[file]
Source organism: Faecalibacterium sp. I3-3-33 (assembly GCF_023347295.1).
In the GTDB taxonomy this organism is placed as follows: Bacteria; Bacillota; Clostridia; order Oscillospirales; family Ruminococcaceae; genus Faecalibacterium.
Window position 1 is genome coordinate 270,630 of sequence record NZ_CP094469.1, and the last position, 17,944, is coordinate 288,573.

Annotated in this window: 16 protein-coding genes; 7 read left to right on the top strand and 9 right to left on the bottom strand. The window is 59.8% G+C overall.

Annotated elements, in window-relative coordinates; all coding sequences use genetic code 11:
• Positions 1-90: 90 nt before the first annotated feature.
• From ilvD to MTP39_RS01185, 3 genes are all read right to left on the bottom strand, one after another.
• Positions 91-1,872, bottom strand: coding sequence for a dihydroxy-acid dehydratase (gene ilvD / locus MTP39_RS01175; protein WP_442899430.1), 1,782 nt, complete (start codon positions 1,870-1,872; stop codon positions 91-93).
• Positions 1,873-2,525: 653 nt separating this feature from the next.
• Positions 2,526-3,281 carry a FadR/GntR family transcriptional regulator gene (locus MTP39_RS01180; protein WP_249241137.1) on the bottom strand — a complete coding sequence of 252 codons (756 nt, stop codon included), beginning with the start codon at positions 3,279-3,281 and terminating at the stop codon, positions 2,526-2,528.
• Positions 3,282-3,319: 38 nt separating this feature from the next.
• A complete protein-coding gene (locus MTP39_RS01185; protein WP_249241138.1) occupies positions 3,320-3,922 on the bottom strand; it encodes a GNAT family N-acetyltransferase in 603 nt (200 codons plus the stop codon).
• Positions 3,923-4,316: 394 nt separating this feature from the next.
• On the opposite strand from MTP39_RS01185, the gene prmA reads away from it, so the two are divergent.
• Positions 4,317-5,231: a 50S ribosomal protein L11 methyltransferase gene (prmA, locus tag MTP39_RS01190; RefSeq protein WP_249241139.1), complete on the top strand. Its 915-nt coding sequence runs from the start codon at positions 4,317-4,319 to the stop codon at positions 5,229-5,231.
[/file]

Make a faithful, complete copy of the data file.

Source organism: Faecalibacterium sp. I3-3-33 (assembly GCF_023347295.1).
In the GTDB taxonomy this organism is placed as follows: Bacteria; Bacillota; Clostridia; order Oscillospirales; family Ruminococcaceae; genus Faecalibacterium.
Window position 1 is genome coordinate 270,630 of sequence record NZ_CP094469.1, and the last position, 17,944, is coordinate 288,573.

Annotated in this window: 16 protein-coding genes; 7 read left to right on the top strand and 9 right to left on the bottom strand. The window is 59.8% G+C overall.

Annotated elements, in window-relative coordinates; all coding sequences use genetic code 11:
• Positions 1-90: 90 nt before the first annotated feature.
• From ilvD to MTP39_RS01185, 3 genes are all read right to left on the bottom strand, one after another.
• Positions 91-1,872, bottom strand: coding sequence for a dihydroxy-acid dehydratase (gene ilvD / locus MTP39_RS01175; protein WP_442899430.1), 1,782 nt, complete (start codon positions 1,870-1,872; stop codon positions 91-93).
• Positions 1,873-2,525: 653 nt separating this feature from the next.
• Positions 2,526-3,281 carry a FadR/GntR family transcriptional regulator gene (locus MTP39_RS01180; protein WP_249241137.1) on the bottom strand — a complete coding sequence of 252 codons (756 nt, stop codon included), beginning with the start codon at positions 3,279-3,281 and terminating at the stop codon, positions 2,526-2,528.
• Positions 3,282-3,319: 38 nt separating this feature from the next.
• A complete protein-coding gene (locus MTP39_RS01185; protein WP_249241138.1) occupies positions 3,320-3,922 on the bottom strand; it encodes a GNAT family N-acetyltransferase in 603 nt (200 codons plus the stop codon).
• Positions 3,923-4,316: 394 nt separating this feature from the next.
• On the opposite strand from MTP39_RS01185, the gene prmA reads away from it, so the two are divergent.
• Positions 4,317-5,231: a 50S ribosomal protein L11 methyltransferase gene (prmA, locus tag MTP39_RS01190; RefSeq protein WP_249241139.1), complete on the top strand. Its 915-nt coding sequence runs from the start codon at positions 4,317-4,319 to the stop codon at positions 5,229-5,231.